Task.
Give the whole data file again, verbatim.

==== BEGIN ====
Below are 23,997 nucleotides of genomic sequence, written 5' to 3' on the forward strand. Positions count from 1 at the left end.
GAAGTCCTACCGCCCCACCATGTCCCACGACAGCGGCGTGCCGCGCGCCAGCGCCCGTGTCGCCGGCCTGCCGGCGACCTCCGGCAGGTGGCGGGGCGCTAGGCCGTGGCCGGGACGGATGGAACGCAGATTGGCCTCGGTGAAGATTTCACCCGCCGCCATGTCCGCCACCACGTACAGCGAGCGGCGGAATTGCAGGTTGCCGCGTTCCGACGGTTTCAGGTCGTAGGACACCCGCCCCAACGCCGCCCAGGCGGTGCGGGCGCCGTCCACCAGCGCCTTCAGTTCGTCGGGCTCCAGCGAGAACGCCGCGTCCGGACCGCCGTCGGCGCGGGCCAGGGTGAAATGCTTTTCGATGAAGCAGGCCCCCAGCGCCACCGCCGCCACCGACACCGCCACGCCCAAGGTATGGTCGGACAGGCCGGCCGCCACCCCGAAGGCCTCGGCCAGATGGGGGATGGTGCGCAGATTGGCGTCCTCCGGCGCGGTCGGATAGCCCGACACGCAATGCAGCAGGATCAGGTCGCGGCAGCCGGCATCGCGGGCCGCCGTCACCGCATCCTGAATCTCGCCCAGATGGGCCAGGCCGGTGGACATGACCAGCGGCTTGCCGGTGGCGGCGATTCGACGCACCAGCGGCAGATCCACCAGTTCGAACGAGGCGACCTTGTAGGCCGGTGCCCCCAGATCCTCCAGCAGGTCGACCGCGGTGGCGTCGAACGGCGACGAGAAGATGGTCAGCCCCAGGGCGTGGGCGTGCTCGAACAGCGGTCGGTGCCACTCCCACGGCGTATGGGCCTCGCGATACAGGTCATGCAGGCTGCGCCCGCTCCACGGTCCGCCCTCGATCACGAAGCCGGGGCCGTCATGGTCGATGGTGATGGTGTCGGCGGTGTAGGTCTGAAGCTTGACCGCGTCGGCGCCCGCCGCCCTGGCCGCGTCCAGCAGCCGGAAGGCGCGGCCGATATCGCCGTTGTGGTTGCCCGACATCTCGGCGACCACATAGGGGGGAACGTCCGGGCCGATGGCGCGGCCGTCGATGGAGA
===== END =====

Below are 23,997 nucleotides of genomic sequence, written 5' to 3' on the forward strand. Positions count from 1 at the left end.
GAAGTCCTACCGCCCCACCATGTCCCACGACAGCGGCGTGCCGCGCGCCAGCGCCCGTGTCGCCGGCCTGCCGGCGACCTCCGGCAGGTGGCGGGGCGCTAGGCCGTGGCCGGGACGGATGGAACGCAGATTGGCCTCGGTGAAGATTTCACCCGCCGCCATGTCCGCCACCACGTACAGCGAGCGGCGGAATTGCAGGTTGCCGCGTTCCGACGGTTTCAGGTCGTAGGACACCCGCCCCAACGCCGCCCAGGCGGTGCGGGCGCCGTCCACCAGCGCCTTCAGTTCGTCGGGCTCCAGCGAGAACGCCGCGTCCGGACCGCCGTCGGCGCGGGCCAGGGTGAAATGCTTTTCGATGAAGCAGGCCCCCAGCGCCACCGCCGCCACCGACACCGCCACGCCCAAGGTATGGTCGGACAGGCCGGCCGCCACCCCGAAGGCCTCGGCCAGATGGGGGATGGTGCGCAGATTGGCGTCCTCCGGCGCGGTCGGATAGCCCGACACGCAATGCAGCAGGATCAGGTCGCGGCAGCCGGCATCGCGGGCCGCCGTCACCGCATCCTGAATCTCGCCCAGATGGGCCAGGCCGGTGGACATGACCAGCGGCTTGCCGGTGGCGGCGATTCGACGCACCAGCGGCAGATCCACCAGTTCGAACGAGGCGACCTTGTAGGCCGGTGCCCCCAGATCCTCCAGCAGGTCGACCGCGGTGGCGTCGAACGGCGACGAGAAGATGGTCAGCCCCAGGGCGTGGGCGTGCTCGAACAGCGGTCGGTGCCACTCCCACGGCGTATGGGCCTCGCGATACAGGTCATGCAGGCTGCGCCCGCTCCACGGTCCGCCCTCGATCACGAAGCCGGGGCCGTCATGGTCGATGGTGATGGTGTCGGCGGTGTAGGTCTGAAGCTTGACCGCGTCGGCGCCCGCCGCCCTGGCCGCGTCCAGCAGCCGGAAGGCGCGGCCGATATCGCCGTTGTGGTTGCCCGACATCTCGGCGACCACATAGGGGGGAACGTCCGGGCCGATGGCGCGGCCGTCGATGGAGA